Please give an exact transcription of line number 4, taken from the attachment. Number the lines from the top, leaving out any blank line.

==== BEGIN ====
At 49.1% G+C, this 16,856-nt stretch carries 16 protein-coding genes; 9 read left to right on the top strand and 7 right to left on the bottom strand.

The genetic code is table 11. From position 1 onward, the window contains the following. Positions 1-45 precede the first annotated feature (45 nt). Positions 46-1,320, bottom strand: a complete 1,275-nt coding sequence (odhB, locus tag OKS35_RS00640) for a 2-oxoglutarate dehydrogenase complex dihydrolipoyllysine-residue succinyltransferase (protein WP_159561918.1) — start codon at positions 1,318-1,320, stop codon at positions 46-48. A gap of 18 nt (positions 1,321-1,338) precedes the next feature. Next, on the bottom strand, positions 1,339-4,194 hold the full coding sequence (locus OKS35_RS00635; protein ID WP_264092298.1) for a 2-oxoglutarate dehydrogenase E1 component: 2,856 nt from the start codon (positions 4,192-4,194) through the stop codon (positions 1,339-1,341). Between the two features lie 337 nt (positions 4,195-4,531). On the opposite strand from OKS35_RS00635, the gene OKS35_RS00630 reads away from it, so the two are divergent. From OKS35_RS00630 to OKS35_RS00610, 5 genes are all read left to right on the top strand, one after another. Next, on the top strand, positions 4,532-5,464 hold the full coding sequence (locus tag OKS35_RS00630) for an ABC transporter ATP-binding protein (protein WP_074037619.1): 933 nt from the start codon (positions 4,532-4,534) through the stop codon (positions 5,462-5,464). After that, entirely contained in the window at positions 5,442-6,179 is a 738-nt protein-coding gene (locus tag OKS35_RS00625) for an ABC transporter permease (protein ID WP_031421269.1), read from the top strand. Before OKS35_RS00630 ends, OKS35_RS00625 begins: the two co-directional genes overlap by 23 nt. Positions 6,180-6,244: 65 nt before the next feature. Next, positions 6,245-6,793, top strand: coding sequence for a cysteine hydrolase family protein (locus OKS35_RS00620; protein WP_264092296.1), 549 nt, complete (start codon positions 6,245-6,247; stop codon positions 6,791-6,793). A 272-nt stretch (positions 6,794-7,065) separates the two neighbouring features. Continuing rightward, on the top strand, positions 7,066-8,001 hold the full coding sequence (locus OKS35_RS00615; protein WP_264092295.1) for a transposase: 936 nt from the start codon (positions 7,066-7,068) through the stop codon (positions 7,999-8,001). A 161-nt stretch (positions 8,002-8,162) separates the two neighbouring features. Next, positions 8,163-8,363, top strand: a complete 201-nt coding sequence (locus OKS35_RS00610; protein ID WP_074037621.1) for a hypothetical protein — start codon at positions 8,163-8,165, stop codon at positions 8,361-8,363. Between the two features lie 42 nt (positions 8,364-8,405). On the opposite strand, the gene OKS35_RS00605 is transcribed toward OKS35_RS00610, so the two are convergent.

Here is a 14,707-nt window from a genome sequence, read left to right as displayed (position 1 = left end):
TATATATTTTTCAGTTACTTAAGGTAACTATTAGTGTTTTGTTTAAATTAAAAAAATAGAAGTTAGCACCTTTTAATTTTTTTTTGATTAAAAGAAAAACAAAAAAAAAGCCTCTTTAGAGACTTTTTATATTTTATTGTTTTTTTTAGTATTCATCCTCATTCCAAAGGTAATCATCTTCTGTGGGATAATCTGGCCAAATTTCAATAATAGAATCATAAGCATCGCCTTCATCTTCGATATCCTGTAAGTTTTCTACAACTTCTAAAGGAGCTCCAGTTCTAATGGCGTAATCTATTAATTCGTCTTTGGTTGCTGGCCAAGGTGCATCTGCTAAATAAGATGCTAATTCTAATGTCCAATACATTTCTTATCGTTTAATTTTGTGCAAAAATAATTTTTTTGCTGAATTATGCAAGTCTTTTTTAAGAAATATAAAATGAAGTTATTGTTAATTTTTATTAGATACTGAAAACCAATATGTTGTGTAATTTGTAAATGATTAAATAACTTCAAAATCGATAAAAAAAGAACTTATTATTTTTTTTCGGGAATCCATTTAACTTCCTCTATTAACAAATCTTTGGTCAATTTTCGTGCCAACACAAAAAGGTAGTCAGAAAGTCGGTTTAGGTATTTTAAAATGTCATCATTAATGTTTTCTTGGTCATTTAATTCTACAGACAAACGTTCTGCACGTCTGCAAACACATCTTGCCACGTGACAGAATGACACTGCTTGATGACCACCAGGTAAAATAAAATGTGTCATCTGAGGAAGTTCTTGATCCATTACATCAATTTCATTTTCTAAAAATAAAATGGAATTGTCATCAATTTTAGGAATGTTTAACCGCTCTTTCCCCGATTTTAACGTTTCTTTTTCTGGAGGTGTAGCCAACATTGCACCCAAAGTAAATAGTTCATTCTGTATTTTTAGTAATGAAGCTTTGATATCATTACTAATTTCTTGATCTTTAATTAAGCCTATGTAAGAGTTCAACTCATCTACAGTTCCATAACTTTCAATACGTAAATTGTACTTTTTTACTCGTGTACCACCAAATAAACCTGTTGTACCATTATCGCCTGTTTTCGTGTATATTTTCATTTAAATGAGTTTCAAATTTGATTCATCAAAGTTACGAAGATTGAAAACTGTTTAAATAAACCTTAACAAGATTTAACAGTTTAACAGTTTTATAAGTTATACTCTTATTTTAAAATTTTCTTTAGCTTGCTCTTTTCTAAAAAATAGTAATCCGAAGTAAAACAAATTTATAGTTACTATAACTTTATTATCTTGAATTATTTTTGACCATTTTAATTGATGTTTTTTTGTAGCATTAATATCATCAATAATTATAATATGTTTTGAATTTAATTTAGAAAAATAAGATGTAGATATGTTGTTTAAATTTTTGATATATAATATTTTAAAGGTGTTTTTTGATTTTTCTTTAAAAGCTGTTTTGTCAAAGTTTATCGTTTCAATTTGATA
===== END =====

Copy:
TATATATTTTTCAGTTACTTAAGGTAACTATTAGTGTTTTGTTTAAATTAAAAAAATAGAAGTTAGCACCTTTTAATTTTTTTTTGATTAAAAGAAAAACAAAAAAAAAGCCTCTTTAGAGACTTTTTATATTTTATTGTTTTTTTTAGTATTCATCCTCATTCCAAAGGTAATCATCTTCTGTGGGATAATCTGGCCAAATTTCAATAATAGAATCATAAGCATCGCCTTCATCTTCGATATCCTGTAAGTTTTCTACAACTTCTAAAGGAGCTCCAGTTCTAATGGCGTAATCTATTAATTCGTCTTTGGTTGCTGGCCAAGGTGCATCTGCTAAATAAGATGCTAATTCTAATGTCCAATACATTTCTTATCGTTTAATTTTGTGCAAAAATAATTTTTTTGCTGAATTATGCAAGTCTTTTTTAAGAAATATAAAATGAAGTTATTGTTAATTTTTATTAGATACTGAAAACCAATATGTTGTGTAATTTGTAAATGATTAAATAACTTCAAAATCGATAAAAAAAGAACTTATTATTTTTTTTCGGGAATCCATTTAACTTCCTCTATTAACAAATCTTTGGTCAATTTTCGTGCCAACACAAAAAGGTAGTCAGAAAGTCGGTTTAGGTATTTTAAAATGTCATCATTAATGTTTTCTTGGTCATTTAATTCTACAGACAAACGTTCTGCACGTCTGCAAACACATCTTGCCACGTGACAGAATGACACTGCTTGATGACCACCAGGTAAAATAAAATGTGTCATCTGAGGAAGTTCTTGATCCATTACATCAATTTCATTTTCTAAAAATAAAATGGAATTGTCATCAATTTTAGGAATGTTTAACCGCTCTTTCCCCGATTTTAACGTTTCTTTTTCTGGAGGTGTAGCCAACATTGCACCCAAAGTAAATAGTTCATTCTGTATTTTTAGTAATGAAGCTTTGATATCATTACTAATTTCTTGATCTTTAATTAAGCCTATGTAAGAGTTCAACTCATCTACAGTTCCATAACTTTCAATACGTAAATTGTACTTTTTTACTCGTGTACCACCAAATAAACCTGTTGTACCATTATCGCCTGTTTTCGTGTATATTTTCATTTAAATGAGTTTCAAATTTGATTCATCAAAGTTACGAAGATTGAAAACTGTTTAAATAAACCTTAACAAGATTTAACAGTTTAACAGTTTTATAAGTTATACTCTTATTTTAAAATTTTCTTTAGCTTGCTCTTTTCTAAAAAATAGTAATCCGAAGTAAAACAAATTTATAGTTACTATAACTTTATTATCTTGAATTATTTTTGACCATTTTAATTGATGTTTTTTTGTAGCATTAATATCATCAATAATTATAATATGTTTTGAATTTAATTTAGAAAAATAAGATGTAGATATGTTGTTTAAATTTTTGATATATAATATTTTAAAGGTGTTTTTTGATTTTTCTTTAAAAGCTGTTTTGTCAAAGTTTATCGTTTCAATTTGATA